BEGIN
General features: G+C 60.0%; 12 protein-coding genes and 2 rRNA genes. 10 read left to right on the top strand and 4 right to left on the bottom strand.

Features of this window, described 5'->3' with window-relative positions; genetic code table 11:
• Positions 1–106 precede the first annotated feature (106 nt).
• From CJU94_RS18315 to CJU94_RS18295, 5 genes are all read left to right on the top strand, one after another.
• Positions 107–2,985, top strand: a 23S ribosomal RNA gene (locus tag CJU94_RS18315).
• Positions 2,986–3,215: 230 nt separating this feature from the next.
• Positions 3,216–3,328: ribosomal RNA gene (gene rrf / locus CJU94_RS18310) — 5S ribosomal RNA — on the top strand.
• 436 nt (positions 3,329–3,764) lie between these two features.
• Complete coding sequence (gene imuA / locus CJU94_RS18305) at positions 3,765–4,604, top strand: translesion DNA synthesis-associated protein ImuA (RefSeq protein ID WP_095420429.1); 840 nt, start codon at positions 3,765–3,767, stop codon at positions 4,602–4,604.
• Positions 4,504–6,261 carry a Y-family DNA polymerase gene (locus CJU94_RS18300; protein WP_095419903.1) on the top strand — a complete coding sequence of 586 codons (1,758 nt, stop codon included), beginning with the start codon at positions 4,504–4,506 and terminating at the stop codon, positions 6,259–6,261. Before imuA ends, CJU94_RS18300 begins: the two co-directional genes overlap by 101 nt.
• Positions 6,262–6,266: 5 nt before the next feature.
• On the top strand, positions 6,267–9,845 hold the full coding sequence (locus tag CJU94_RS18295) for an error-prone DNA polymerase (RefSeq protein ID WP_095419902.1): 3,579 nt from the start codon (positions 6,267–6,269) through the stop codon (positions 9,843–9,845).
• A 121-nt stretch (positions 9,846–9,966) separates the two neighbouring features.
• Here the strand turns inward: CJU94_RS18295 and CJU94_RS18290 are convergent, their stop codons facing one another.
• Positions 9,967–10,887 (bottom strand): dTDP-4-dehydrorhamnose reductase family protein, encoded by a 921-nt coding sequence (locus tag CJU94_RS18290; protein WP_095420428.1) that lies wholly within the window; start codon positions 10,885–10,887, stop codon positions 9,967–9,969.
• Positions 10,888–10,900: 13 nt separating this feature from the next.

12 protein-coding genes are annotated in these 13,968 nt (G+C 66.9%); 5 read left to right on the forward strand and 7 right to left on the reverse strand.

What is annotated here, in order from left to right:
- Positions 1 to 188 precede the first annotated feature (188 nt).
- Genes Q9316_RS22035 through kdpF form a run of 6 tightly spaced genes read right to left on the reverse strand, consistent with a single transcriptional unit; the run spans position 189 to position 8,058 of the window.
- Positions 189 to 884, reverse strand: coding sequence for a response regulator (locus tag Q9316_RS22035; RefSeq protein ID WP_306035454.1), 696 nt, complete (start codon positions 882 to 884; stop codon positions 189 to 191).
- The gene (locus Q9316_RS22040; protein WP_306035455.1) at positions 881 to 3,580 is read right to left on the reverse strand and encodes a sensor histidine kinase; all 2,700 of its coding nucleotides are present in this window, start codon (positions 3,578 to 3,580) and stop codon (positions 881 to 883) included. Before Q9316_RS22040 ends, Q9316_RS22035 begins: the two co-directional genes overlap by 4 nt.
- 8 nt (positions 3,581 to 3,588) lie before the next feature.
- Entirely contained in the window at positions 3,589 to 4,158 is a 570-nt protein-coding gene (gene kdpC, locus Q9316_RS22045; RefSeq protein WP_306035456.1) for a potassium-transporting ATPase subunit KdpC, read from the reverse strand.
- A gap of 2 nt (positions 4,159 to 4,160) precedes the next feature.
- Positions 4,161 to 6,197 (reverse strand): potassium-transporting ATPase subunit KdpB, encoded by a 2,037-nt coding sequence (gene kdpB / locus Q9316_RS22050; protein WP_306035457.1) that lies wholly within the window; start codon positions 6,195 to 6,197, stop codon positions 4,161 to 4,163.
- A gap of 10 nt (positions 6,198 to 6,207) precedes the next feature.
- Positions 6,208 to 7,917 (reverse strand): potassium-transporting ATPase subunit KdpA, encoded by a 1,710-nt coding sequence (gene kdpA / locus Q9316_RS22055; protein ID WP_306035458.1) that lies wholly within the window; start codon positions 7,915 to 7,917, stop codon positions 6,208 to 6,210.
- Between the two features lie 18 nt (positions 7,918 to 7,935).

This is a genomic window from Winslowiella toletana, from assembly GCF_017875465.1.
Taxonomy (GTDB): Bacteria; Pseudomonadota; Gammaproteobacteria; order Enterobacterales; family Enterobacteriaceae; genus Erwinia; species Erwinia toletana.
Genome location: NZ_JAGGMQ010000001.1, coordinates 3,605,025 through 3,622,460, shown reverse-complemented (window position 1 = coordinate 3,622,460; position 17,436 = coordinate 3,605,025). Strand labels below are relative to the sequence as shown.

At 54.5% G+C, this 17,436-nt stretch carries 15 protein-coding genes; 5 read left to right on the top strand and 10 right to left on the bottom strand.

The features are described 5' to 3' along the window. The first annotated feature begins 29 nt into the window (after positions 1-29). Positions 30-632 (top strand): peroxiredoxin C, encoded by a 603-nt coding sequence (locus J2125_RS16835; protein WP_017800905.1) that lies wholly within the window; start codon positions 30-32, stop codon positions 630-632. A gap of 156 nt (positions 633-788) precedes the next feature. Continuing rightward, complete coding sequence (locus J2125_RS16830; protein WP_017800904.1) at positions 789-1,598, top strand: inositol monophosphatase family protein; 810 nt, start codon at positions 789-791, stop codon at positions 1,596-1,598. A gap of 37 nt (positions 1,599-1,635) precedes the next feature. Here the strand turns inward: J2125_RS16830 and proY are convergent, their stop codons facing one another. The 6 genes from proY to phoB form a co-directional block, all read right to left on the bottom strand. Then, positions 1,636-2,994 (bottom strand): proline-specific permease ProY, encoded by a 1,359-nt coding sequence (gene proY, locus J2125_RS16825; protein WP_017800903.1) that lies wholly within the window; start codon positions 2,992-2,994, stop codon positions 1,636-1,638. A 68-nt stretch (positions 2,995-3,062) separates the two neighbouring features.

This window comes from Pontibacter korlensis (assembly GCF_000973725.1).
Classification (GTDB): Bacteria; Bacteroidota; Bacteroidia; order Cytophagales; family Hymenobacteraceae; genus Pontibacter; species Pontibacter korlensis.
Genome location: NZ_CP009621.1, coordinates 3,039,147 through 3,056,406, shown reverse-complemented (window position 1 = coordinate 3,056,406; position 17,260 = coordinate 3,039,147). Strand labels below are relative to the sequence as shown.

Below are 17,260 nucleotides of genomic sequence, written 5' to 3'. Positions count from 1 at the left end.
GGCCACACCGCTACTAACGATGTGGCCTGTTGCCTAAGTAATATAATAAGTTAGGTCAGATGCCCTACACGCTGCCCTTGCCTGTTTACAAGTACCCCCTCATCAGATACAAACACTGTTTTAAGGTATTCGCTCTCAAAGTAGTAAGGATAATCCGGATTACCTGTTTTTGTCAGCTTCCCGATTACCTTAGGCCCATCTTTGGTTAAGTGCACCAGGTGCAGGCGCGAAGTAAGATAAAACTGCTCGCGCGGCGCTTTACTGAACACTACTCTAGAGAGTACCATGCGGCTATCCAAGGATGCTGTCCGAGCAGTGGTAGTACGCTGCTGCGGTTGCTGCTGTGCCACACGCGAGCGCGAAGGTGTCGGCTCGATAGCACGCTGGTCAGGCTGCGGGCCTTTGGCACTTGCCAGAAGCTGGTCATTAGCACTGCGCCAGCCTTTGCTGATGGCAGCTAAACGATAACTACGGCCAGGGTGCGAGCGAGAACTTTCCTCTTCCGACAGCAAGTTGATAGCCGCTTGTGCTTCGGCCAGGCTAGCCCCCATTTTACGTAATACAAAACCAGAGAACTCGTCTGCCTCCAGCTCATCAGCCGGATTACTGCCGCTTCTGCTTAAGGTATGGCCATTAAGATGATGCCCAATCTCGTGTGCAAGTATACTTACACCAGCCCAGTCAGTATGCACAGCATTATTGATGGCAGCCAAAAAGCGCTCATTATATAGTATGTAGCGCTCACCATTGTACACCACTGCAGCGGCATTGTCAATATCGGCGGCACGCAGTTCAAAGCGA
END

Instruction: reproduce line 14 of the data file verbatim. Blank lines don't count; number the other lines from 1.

• Here the strand turns inward: CJU94_RS18295 and CJU94_RS18290 are convergent, their stop codons facing one another.